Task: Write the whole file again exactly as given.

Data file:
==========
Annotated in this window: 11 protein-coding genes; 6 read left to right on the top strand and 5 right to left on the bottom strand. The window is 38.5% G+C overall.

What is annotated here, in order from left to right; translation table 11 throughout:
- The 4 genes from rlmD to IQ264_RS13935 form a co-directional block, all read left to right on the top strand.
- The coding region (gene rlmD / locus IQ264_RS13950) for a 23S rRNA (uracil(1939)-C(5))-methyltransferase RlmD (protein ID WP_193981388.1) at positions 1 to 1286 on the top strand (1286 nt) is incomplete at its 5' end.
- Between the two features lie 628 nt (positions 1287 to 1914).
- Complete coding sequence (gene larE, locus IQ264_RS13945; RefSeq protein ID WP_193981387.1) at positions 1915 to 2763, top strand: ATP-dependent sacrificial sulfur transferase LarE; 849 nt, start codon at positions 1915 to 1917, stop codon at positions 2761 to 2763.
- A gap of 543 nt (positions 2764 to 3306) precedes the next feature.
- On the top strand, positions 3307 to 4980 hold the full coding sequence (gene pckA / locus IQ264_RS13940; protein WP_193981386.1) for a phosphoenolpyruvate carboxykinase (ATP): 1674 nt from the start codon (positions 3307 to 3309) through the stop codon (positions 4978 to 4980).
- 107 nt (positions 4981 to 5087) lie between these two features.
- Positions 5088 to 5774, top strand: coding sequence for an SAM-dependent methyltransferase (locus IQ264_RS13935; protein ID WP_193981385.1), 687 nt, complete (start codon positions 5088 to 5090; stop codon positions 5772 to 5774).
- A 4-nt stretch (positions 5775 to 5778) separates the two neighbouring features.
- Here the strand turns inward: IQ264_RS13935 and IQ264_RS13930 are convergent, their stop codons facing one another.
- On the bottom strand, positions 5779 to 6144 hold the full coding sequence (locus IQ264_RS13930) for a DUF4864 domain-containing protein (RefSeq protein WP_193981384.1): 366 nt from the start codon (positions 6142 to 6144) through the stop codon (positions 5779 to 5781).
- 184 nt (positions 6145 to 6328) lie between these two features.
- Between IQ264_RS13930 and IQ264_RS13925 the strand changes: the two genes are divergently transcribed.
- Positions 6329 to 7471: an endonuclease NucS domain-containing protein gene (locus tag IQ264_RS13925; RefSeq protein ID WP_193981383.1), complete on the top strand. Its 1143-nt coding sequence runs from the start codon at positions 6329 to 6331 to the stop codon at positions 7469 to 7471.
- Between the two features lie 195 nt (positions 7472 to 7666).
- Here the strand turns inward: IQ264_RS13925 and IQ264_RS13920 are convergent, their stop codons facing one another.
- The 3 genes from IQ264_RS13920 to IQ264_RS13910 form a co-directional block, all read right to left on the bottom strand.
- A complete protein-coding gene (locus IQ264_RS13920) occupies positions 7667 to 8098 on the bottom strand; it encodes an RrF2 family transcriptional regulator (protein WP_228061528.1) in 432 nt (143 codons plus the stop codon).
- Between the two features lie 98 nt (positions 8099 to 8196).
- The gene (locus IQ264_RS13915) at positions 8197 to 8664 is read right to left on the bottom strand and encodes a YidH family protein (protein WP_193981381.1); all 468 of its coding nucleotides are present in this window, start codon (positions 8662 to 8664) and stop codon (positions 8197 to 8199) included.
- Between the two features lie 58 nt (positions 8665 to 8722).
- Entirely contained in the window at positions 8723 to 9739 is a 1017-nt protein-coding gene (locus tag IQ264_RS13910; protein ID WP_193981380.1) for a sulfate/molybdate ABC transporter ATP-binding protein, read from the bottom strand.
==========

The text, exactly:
Annotated in this window: 11 protein-coding genes; 6 read left to right on the top strand and 5 right to left on the bottom strand. The window is 38.5% G+C overall.

What is annotated here, in order from left to right; translation table 11 throughout:
- The 4 genes from rlmD to IQ264_RS13935 form a co-directional block, all read left to right on the top strand.
- The coding region (gene rlmD / locus IQ264_RS13950) for a 23S rRNA (uracil(1939)-C(5))-methyltransferase RlmD (protein ID WP_193981388.1) at positions 1 to 1286 on the top strand (1286 nt) is incomplete at its 5' end.
- Between the two features lie 628 nt (positions 1287 to 1914).
- Complete coding sequence (gene larE, locus IQ264_RS13945; RefSeq protein ID WP_193981387.1) at positions 1915 to 2763, top strand: ATP-dependent sacrificial sulfur transferase LarE; 849 nt, start codon at positions 1915 to 1917, stop codon at positions 2761 to 2763.
- A gap of 543 nt (positions 2764 to 3306) precedes the next feature.
- On the top strand, positions 3307 to 4980 hold the full coding sequence (gene pckA / locus IQ264_RS13940; protein WP_193981386.1) for a phosphoenolpyruvate carboxykinase (ATP): 1674 nt from the start codon (positions 3307 to 3309) through the stop codon (positions 4978 to 4980).
- 107 nt (positions 4981 to 5087) lie between these two features.
- Positions 5088 to 5774, top strand: coding sequence for an SAM-dependent methyltransferase (locus IQ264_RS13935; protein ID WP_193981385.1), 687 nt, complete (start codon positions 5088 to 5090; stop codon positions 5772 to 5774).
- A 4-nt stretch (positions 5775 to 5778) separates the two neighbouring features.
- Here the strand turns inward: IQ264_RS13935 and IQ264_RS13930 are convergent, their stop codons facing one another.
- On the bottom strand, positions 5779 to 6144 hold the full coding sequence (locus IQ264_RS13930) for a DUF4864 domain-containing protein (RefSeq protein WP_193981384.1): 366 nt from the start codon (positions 6142 to 6144) through the stop codon (positions 5779 to 5781).
- 184 nt (positions 6145 to 6328) lie between these two features.
- Between IQ264_RS13930 and IQ264_RS13925 the strand changes: the two genes are divergently transcribed.
- Positions 6329 to 7471: an endonuclease NucS domain-containing protein gene (locus tag IQ264_RS13925; RefSeq protein ID WP_193981383.1), complete on the top strand. Its 1143-nt coding sequence runs from the start codon at positions 6329 to 6331 to the stop codon at positions 7469 to 7471.
- Between the two features lie 195 nt (positions 7472 to 7666).
- Here the strand turns inward: IQ264_RS13925 and IQ264_RS13920 are convergent, their stop codons facing one another.
- The 3 genes from IQ264_RS13920 to IQ264_RS13910 form a co-directional block, all read right to left on the bottom strand.
- A complete protein-coding gene (locus IQ264_RS13920) occupies positions 7667 to 8098 on the bottom strand; it encodes an RrF2 family transcriptional regulator (protein WP_228061528.1) in 432 nt (143 codons plus the stop codon).
- Between the two features lie 98 nt (positions 8099 to 8196).
- The gene (locus IQ264_RS13915) at positions 8197 to 8664 is read right to left on the bottom strand and encodes a YidH family protein (protein WP_193981381.1); all 468 of its coding nucleotides are present in this window, start codon (positions 8662 to 8664) and stop codon (positions 8197 to 8199) included.
- Between the two features lie 58 nt (positions 8665 to 8722).
- Entirely contained in the window at positions 8723 to 9739 is a 1017-nt protein-coding gene (locus tag IQ264_RS13910; protein ID WP_193981380.1) for a sulfate/molybdate ABC transporter ATP-binding protein, read from the bottom strand.